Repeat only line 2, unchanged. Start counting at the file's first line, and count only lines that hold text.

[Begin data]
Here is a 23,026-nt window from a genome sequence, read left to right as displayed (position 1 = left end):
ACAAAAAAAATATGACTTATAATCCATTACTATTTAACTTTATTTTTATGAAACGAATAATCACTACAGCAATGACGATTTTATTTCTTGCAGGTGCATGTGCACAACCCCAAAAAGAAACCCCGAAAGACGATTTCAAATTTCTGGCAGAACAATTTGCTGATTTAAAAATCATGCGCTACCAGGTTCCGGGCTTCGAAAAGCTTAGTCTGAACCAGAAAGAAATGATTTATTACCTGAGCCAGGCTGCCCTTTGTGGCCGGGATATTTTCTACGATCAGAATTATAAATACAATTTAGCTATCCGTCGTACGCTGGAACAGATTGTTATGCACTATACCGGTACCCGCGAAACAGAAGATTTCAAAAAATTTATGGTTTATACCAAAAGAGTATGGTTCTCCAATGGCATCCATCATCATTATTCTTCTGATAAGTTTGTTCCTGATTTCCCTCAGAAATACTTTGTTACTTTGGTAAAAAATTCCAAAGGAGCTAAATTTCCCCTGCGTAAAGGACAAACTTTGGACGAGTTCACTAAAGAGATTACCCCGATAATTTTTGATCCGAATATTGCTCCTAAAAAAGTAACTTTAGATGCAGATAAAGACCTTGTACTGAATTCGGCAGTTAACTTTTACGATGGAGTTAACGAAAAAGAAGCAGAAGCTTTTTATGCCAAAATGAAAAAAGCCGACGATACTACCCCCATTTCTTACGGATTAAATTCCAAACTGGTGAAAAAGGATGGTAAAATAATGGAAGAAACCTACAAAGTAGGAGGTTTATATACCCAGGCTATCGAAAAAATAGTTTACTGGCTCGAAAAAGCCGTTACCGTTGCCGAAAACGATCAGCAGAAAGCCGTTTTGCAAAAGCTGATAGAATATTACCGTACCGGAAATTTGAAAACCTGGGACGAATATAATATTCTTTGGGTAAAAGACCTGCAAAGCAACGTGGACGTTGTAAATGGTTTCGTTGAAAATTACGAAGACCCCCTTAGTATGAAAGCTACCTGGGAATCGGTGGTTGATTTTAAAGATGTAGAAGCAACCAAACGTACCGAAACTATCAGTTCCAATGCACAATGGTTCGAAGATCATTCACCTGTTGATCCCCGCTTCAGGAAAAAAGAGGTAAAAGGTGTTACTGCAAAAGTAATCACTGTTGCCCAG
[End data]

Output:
ACAAAAAAAATATGACTTATAATCCATTACTATTTAACTTTATTTTTATGAAACGAATAATCACTACAGCAATGACGATTTTATTTCTTGCAGGTGCATGTGCACAACCCCAAAAAGAAACCCCGAAAGACGATTTCAAATTTCTGGCAGAACAATTTGCTGATTTAAAAATCATGCGCTACCAGGTTCCGGGCTTCGAAAAGCTTAGTCTGAACCAGAAAGAAATGATTTATTACCTGAGCCAGGCTGCCCTTTGTGGCCGGGATATTTTCTACGATCAGAATTATAAATACAATTTAGCTATCCGTCGTACGCTGGAACAGATTGTTATGCACTATACCGGTACCCGCGAAACAGAAGATTTCAAAAAATTTATGGTTTATACCAAAAGAGTATGGTTCTCCAATGGCATCCATCATCATTATTCTTCTGATAAGTTTGTTCCTGATTTCCCTCAGAAATACTTTGTTACTTTGGTAAAAAATTCCAAAGGAGCTAAATTTCCCCTGCGTAAAGGACAAACTTTGGACGAGTTCACTAAAGAGATTACCCCGATAATTTTTGATCCGAATATTGCTCCTAAAAAAGTAACTTTAGATGCAGATAAAGACCTTGTACTGAATTCGGCAGTTAACTTTTACGATGGAGTTAACGAAAAAGAAGCAGAAGCTTTTTATGCCAAAATGAAAAAAGCCGACGATACTACCCCCATTTCTTACGGATTAAATTCCAAACTGGTGAAAAAGGATGGTAAAATAATGGAAGAAACCTACAAAGTAGGAGGTTTATATACCCAGGCTATCGAAAAAATAGTTTACTGGCTCGAAAAAGCCGTTACCGTTGCCGAAAACGATCAGCAGAAAGCCGTTTTGCAAAAGCTGATAGAATATTACCGTACCGGAAATTTGAAAACCTGGGACGAATATAATATTCTTTGGGTAAAAGACCTGCAAAGCAACGTGGACGTTGTAAATGGTTTCGTTGAAAATTACGAAGACCCCCTTAGTATGAAAGCTACCTGGGAATCGGTGGTTGATTTTAAAGATGTAGAAGCAACCAAACGTACCGAAACTATCAGTTCCAATGCACAATGGTTCGAAGATCATTCACCTGTTGATCCCCGCTTCAGGAAAAAAGAGGTAAAAGGTGTTACTGCAAAAGTAATCACTGTTGCCCAG